Theory/practice divide grows

Things are heating up in anticipation of the summer. Simultaneously, we are wrapping up the current year and starting work summer work. I have the following going on now.

Evaluations: It’s time to write annual staff reflections for the IT department. Each individual completes a self-evaluation, I write a performance review, and then we meet to discuss.

Laptop Survey: We should perform an annual review of our 1:1 student laptop program so that we adapt and improve it over time. Unfortunately, we have not taken a close look at the program since its inception in 2003. This year, we will resurrect three comprehensive surveys from 2003, for parents, teachers, and students. This should provide us with useful information to reflect back to the community in the fall.

Arrivals and departures: Unbelieveable. We have about 30 personnel changes to make, what with the annual arrivals, departures, leaves of absence, long-term substitutes, and internal transitions.

Communicate fall plans: Present at closing faculty meetings to share new plans for the fall.

System replacement: Collaborate with laptop and desktop replacement for users.

Summer training workshops: Finalize schedule, teaching assignments, and open signups.

Web application programming: I am updating the bookstore, admission inquiry, curriculum map, and signup/volunteer applications. I am also going to migrate and adapt my community service script to this school.

insideCatlin redesign: Our intranet has grown like crazy this year, now comprising dozens of courses, tools, links, media galleries, and hundreds of pages of content. It is proving impossible for newbies to find what they are seeking on the site. We plan to transform the home page to provide clear guides to the content that users seek.

Public-facing web site platform migration: We hope to move our public-facing web site to Drupal with the help of a development/consulting firm.

AppleScripts: Finish developing AppleScripts to speed up laptop cleanup and deployment.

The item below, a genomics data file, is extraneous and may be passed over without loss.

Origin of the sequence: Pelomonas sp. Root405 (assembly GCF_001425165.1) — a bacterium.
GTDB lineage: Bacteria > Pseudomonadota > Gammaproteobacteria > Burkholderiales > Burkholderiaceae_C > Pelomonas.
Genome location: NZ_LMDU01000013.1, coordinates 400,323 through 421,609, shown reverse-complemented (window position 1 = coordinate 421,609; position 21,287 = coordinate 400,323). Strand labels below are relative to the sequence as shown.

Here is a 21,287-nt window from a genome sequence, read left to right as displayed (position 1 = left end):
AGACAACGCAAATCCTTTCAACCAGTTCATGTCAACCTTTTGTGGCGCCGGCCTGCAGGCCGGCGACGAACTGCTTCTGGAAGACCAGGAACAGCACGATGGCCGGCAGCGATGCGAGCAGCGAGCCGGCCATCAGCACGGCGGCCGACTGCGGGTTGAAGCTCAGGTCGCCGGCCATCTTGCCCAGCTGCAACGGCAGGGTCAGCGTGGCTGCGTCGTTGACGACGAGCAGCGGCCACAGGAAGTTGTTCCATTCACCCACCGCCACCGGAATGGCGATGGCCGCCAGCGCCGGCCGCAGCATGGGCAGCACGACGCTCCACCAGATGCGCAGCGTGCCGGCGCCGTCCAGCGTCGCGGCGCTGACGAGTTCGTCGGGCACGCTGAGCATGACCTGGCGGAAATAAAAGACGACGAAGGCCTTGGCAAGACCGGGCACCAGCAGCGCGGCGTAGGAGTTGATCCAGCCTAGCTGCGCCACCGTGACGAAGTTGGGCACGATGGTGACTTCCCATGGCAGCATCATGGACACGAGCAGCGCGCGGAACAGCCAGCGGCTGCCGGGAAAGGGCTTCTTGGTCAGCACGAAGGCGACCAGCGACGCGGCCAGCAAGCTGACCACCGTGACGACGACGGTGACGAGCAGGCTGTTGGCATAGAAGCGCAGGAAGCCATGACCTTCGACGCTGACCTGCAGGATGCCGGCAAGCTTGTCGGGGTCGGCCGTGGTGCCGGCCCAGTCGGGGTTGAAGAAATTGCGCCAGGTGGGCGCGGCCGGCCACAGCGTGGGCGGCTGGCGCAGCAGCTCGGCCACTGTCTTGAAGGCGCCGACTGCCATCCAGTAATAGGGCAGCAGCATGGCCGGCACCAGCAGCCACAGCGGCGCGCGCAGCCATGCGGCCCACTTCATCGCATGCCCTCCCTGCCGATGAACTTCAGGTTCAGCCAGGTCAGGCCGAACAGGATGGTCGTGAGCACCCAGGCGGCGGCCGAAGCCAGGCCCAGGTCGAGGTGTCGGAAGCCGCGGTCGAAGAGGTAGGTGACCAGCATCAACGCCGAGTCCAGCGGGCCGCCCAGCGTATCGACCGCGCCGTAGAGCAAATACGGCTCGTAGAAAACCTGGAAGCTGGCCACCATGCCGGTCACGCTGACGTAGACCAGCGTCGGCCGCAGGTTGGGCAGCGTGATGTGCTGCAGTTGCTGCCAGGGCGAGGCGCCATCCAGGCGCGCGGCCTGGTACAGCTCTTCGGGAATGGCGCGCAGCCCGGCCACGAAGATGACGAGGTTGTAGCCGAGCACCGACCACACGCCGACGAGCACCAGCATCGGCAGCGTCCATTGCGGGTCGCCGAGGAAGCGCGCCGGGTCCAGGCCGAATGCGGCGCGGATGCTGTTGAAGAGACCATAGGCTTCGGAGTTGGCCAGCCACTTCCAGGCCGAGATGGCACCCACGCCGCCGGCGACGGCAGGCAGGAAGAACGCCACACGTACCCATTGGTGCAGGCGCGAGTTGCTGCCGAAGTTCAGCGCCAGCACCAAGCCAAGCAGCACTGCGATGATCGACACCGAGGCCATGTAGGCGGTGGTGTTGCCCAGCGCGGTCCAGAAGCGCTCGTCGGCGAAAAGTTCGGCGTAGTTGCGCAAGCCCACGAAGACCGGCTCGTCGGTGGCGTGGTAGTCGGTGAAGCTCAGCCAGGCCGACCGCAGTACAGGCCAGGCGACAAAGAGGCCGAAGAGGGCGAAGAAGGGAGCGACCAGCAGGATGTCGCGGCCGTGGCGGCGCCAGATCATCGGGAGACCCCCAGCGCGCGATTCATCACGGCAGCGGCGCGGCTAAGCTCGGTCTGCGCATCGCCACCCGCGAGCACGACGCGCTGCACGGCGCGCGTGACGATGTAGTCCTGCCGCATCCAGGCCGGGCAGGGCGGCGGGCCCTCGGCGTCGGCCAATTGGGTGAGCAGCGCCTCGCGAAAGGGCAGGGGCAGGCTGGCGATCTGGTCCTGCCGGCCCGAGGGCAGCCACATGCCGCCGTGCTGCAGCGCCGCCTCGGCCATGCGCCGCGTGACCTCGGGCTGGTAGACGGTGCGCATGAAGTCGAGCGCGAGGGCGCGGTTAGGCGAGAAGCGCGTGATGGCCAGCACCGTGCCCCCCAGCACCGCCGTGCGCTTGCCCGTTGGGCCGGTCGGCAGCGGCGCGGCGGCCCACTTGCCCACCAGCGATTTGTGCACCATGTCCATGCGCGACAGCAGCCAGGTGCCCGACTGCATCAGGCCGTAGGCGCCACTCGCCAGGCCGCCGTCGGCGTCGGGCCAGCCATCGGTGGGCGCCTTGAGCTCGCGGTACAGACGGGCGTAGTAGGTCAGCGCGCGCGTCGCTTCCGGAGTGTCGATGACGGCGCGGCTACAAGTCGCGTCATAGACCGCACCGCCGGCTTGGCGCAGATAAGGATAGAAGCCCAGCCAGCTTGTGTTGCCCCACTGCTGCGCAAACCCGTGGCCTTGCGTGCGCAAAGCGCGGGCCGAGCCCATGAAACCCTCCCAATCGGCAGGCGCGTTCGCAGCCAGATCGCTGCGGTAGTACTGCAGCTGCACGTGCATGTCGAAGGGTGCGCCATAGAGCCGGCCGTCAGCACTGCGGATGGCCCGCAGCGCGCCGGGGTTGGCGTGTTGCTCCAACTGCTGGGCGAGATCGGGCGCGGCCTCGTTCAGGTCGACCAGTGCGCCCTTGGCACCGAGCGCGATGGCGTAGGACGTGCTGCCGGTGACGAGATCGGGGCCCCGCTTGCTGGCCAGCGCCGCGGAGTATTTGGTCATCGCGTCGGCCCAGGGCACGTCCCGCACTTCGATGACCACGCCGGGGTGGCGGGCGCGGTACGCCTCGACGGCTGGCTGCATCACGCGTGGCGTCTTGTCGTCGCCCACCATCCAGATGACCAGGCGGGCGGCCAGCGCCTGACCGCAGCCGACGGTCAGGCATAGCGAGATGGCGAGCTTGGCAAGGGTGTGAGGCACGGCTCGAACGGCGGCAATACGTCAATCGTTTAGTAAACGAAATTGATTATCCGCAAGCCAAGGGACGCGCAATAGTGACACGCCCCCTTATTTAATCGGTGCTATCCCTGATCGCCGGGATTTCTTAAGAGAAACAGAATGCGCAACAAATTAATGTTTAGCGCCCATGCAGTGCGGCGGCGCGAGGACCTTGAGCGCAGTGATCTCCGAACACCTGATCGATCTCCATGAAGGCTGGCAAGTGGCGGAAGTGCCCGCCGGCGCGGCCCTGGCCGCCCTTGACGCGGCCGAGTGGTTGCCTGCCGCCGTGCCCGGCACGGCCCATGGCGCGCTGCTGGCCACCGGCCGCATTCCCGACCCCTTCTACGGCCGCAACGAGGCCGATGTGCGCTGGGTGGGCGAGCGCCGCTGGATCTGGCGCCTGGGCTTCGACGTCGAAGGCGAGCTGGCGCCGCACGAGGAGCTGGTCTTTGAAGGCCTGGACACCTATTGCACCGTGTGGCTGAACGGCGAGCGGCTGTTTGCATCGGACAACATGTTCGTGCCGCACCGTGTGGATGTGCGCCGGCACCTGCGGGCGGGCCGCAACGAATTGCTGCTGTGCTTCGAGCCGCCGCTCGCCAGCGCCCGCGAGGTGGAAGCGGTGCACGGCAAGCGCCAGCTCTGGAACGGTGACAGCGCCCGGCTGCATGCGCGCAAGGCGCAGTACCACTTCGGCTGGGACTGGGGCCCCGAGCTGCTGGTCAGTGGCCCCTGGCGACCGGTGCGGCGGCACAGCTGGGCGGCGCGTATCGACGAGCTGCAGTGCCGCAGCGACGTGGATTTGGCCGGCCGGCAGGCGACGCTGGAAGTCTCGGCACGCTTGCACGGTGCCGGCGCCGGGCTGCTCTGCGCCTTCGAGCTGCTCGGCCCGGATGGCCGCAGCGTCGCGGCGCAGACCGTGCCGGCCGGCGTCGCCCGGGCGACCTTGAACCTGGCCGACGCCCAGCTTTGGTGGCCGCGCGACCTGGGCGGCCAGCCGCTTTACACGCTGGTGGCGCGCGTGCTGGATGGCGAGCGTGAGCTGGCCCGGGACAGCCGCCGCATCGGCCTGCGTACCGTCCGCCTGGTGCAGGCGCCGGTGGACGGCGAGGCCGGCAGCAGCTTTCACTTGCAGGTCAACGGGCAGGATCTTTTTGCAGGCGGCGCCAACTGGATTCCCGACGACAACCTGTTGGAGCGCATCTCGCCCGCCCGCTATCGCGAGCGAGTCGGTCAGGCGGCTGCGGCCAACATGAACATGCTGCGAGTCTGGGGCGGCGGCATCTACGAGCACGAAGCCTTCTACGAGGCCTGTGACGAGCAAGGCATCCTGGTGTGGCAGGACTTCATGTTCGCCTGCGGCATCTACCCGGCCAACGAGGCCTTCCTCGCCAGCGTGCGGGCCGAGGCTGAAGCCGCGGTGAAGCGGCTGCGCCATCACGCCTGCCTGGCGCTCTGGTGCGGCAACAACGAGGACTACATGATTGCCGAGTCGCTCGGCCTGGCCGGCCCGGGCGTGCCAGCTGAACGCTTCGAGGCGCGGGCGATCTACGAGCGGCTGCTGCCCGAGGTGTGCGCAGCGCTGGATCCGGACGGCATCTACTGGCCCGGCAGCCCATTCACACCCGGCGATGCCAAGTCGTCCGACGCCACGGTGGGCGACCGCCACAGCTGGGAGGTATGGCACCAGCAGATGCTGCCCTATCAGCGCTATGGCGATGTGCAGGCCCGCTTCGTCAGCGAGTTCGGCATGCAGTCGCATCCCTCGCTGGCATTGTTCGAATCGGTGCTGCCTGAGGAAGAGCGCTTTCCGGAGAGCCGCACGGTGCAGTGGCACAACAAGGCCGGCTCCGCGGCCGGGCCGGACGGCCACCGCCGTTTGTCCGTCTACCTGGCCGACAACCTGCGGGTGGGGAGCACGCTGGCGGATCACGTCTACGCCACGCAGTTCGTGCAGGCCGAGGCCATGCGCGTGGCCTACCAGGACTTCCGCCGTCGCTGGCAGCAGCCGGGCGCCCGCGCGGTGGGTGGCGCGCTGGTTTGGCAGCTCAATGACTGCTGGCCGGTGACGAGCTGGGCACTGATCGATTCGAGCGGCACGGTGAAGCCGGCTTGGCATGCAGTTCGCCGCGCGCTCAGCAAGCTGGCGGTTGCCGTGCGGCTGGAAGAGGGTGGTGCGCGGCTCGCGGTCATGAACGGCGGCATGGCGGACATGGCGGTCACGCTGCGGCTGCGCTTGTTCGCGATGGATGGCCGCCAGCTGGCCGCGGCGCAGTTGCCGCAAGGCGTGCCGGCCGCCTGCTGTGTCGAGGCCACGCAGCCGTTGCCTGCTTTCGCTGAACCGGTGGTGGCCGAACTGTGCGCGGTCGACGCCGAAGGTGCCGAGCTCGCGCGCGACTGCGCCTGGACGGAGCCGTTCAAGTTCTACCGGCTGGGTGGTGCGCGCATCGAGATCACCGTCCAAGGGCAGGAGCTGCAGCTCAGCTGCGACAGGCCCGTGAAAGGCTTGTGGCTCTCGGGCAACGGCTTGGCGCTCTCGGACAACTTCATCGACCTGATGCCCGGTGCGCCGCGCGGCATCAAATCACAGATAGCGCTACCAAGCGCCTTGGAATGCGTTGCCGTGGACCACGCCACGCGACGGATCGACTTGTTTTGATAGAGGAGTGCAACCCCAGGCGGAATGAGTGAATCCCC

Core switch refresh: Follow the progress of this major project and participate when needed.

(I’m sure I’ve left off something important!)

While I am impressed with the manner in which the “blogerati” continue to raise the conceptual level of the ed tech discussion, I fear that this also makes it increasingly irrelevant to the daily work of practitioners like us. Last night, I caught up with my aggregator. Today, I have put together this list of urgent projects and routine tasks. The contrast struck me. I am all for questioning assumptions and redesigning education, but let us not forget the incremental changes that practitioners can make today to improve their work.

Theorists continue to raise the bar for the changes that we should make. They are right, but we also need to answer how to facilitate such discussions within the busy structure of daily school life. Our school is stable, successful, and thoughtful. We are not a technology school. We would like to improve broad aspects of our school — student workload, weekly schedule, global education, experiential learning, service learning, and affordability, among others. It’s hard to find time to focus just on technology, so we squeeze it in where we can, like so many other initiatives. As such, we must make changes over the long term, making technologies available to innovators and helping them share their work with colleagues. We measure progress over a span of years.

I question the focus and timing of the K12 Online Conference this year. It takes place for ten consecutive weekdays. Who can leave school for ten days of professional development in October? Who can follow hours of video presentations while continuing to work at school? This conference is no longer designed for practitioners. Sure, it’s possible that I might view these videos later on, but then the online community has moved on to other pastures. The strands seem more abstract than last year — will practitioners find enough meat to inform their practice?

(rant complete)

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